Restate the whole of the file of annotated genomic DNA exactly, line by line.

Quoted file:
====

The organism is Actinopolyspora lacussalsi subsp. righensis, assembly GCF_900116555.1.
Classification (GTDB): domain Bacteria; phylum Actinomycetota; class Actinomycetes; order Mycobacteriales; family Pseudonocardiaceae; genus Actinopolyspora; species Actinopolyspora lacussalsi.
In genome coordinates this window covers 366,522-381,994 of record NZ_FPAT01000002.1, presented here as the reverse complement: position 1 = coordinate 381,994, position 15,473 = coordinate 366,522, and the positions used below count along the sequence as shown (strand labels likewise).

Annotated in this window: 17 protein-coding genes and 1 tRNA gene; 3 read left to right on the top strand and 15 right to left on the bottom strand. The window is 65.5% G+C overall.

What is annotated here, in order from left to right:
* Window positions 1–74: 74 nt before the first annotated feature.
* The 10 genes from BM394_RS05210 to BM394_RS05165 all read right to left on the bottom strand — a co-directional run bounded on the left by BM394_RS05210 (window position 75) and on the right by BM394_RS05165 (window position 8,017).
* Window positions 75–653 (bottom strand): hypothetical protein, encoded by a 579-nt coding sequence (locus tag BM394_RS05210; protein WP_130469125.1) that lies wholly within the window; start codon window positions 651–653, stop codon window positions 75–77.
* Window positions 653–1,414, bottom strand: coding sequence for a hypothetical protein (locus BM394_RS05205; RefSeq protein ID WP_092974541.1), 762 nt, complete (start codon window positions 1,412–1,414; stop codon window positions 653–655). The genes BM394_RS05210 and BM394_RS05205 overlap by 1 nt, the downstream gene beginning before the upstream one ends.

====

The organism is Actinopolyspora lacussalsi subsp. righensis, assembly GCF_900116555.1.
Classification (GTDB): domain Bacteria; phylum Actinomycetota; class Actinomycetes; order Mycobacteriales; family Pseudonocardiaceae; genus Actinopolyspora; species Actinopolyspora lacussalsi.
In genome coordinates this window covers 366,522-381,994 of record NZ_FPAT01000002.1, presented here as the reverse complement: position 1 = coordinate 381,994, position 15,473 = coordinate 366,522, and the positions used below count along the sequence as shown (strand labels likewise).

Annotated in this window: 17 protein-coding genes and 1 tRNA gene; 3 read left to right on the top strand and 15 right to left on the bottom strand. The window is 65.5% G+C overall.

What is annotated here, in order from left to right:
* Window positions 1–74: 74 nt before the first annotated feature.
* The 10 genes from BM394_RS05210 to BM394_RS05165 all read right to left on the bottom strand — a co-directional run bounded on the left by BM394_RS05210 (window position 75) and on the right by BM394_RS05165 (window position 8,017).
* Window positions 75–653 (bottom strand): hypothetical protein, encoded by a 579-nt coding sequence (locus tag BM394_RS05210; protein WP_130469125.1) that lies wholly within the window; start codon window positions 651–653, stop codon window positions 75–77.
* Window positions 653–1,414, bottom strand: coding sequence for a hypothetical protein (locus BM394_RS05205; RefSeq protein ID WP_092974541.1), 762 nt, complete (start codon window positions 1,412–1,414; stop codon window positions 653–655). The genes BM394_RS05210 and BM394_RS05205 overlap by 1 nt, the downstream gene beginning before the upstream one ends.